(© J. Gibson Creative Services 2017)

 

There and Back Again – to Bulgaria


Blog by Dal Stanton

Roads go ever ever on
Under cloud and under star,
Yet feet that wandering have gone
Turn at last to home afar.
Eyes that fire and sward have seen
And horror in the halls of stone
Look at last on the meadows green
And trees and hills they long have known
Bilbo Baggins

These words, ascribed to Bilbo, penned by J. R. R. Tolkien in The Hobbit, captured Bilbo’s thoughts as he came over the rise and his eyes again canvassed his beloved, Shire – home again. I borrow the sentiments he so well expressed after my wife and I returned to Bulgaria, our home, after about six months traveling in the US.  We visited sponsors of our work in Bulgaria, and renewed ties with family and friends – AND not to go unmentioned, we also celebrated the addition of two beautiful granddaughters during this 6-month sprint!  Now, I’m anxious to return to the Pipe Steward work table and to dive back into a hobby I love – collecting, restoring and recommissioning pipes to worthy stewards.  And adding frosting to this cake – these pipes are sold to benefit the Daughters of Bulgaria, helping women and girls who have been trafficked and sexually exploited in Bulgaria and Europe.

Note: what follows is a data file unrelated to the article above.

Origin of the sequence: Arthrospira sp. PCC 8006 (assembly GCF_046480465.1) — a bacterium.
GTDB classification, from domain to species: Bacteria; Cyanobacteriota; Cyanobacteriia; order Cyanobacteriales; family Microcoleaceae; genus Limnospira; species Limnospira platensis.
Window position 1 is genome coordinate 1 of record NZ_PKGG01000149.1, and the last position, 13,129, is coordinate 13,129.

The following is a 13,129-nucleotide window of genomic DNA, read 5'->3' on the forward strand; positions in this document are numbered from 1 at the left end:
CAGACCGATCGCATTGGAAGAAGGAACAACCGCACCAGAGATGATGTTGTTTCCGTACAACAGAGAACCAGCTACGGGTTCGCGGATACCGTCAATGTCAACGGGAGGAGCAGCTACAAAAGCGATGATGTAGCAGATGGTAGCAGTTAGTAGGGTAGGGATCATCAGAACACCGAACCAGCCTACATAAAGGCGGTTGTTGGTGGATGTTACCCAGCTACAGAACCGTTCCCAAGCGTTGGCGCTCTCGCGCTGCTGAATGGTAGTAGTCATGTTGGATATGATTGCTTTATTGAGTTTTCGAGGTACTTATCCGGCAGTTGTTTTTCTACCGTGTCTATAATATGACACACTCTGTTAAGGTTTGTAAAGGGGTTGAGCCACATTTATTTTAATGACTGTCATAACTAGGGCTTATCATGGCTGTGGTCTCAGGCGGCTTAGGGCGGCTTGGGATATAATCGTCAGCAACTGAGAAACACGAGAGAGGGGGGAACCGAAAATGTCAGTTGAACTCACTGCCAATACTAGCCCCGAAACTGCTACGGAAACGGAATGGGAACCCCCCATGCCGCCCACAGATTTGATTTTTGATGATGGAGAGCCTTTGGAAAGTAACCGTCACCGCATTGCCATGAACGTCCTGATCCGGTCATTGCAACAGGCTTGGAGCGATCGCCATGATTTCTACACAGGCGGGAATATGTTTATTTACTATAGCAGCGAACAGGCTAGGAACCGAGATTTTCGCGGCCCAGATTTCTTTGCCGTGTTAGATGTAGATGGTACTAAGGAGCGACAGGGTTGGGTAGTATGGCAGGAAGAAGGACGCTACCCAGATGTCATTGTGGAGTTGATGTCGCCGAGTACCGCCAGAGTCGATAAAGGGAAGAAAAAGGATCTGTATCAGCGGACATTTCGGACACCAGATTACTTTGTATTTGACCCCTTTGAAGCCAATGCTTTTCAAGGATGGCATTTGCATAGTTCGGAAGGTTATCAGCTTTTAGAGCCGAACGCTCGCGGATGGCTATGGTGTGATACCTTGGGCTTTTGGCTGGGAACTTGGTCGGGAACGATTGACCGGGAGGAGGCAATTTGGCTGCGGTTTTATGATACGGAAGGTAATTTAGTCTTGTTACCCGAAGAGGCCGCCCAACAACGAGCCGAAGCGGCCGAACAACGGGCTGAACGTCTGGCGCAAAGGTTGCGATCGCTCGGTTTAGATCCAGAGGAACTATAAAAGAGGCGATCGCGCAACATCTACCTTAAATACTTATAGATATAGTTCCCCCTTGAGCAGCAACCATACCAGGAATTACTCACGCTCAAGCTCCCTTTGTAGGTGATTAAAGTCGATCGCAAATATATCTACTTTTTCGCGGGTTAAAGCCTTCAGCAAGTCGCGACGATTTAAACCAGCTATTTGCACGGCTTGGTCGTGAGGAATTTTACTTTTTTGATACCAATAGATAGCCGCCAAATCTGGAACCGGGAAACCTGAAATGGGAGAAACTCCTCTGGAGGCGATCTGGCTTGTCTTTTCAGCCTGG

Sometime ago, Steve asked me to post a bit of our US adventures and I’m finally getting to it!  From September to February we traveled practically every weekend visiting sponsors and holidays to visit family in Denver, Detroit, Nashville, St. Louis and Port St. Lucie, FL, from home base in Palmetto, GA.  We flew mostly but did some road trips along the way.  Of course, pipe hunts were plotted using Google maps to locate and explore flea markets, second hand stores, and antique shops – choosing to travel off the grid and interstates when we could.  I love the hunt!  I found some nice pipes through these safaris as well as from eBay auctions.  Another source was from people who donated pipes from family pass downs and from personal collections to help support the Daughters of Bulgaria.  All totaled, if I counted accurately(!), 105 pipes were added to my ‘Help Me!’ baskets in queue to be restored and recommissioned to benefit the Daughters!  A couple of those pipes will be added to my own personal collection, but not many!